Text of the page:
A scientific team has designed a strategy to fight obesity and diabetes in mice through ex vivo gene therapy which consists of implanting cells that have been manipulated and transformed in order to treat a disease. This is the first study to apply the ex vivo gene therapy technique to generate and implant cells that express the CPT1AM protein, an enzyme that plays a decisive role in many metabolic diseases such as obesity.
Published Obesity increases risk of mental disorders throughout life (via sciencedaily.com) Original source
Being obese significantly increases the chances of also developing mental disorders. This applies to all age groups, with women at higher risk than men for most diseases.
Published Junk food may impair our deep sleep (via sciencedaily.com) Original source
In a new study, researchers have investigated how junk food affects sleep. Healthy participants consumed an unhealthier as well as a healthier diet in a randomized order. After the unhealthier diet, the quality of the participants' deep sleep had deteriorated, compared with those who had followed the healthier diet.
Published A student's poor eating habits can lead to a lifetime of illness (via sciencedaily.com) Original source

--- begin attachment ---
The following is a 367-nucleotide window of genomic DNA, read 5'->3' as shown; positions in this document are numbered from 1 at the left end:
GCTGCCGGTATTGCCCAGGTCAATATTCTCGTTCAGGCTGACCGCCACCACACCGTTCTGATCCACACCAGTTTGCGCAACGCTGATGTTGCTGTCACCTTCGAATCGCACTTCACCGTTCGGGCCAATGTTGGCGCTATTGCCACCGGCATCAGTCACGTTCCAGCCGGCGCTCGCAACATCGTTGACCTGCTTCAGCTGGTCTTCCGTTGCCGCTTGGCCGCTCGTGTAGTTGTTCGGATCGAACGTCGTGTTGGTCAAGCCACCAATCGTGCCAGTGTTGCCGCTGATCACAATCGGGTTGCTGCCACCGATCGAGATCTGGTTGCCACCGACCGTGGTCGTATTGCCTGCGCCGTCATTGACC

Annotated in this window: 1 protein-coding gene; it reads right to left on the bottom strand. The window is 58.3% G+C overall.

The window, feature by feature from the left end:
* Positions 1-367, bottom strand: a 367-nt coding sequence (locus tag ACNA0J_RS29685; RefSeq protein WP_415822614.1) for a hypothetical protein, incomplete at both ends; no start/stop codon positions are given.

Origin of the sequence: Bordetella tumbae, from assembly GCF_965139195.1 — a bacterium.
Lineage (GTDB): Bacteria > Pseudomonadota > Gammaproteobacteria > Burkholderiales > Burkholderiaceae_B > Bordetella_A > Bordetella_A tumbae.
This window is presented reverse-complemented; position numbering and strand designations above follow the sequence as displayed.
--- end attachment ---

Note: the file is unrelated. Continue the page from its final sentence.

A researcher is cautioning that a person's poor eating habits established during post-secondary studies can contribute to future health issues including obesity, respiratory illnesses and depression.
Published The Mediterranean Diet: Good for your health and your hip pocket (via sciencedaily.com) Original source
We've heard it time and time again -- the Mediterranean diet is great for our health. But despite the significant health benefits of this eating plan, a common deterrent is often the expected costs, especially when budgets are tight.
Published Researchers pinpoint brain cells that drive appetite in obesity (via sciencedaily.com) Original source
A group of brain cells discovered by researchers reveals a potential new approach to anti-obesity treatment.
Published The feeling of hunger itself may slow aging in flies (via sciencedaily.com) Original source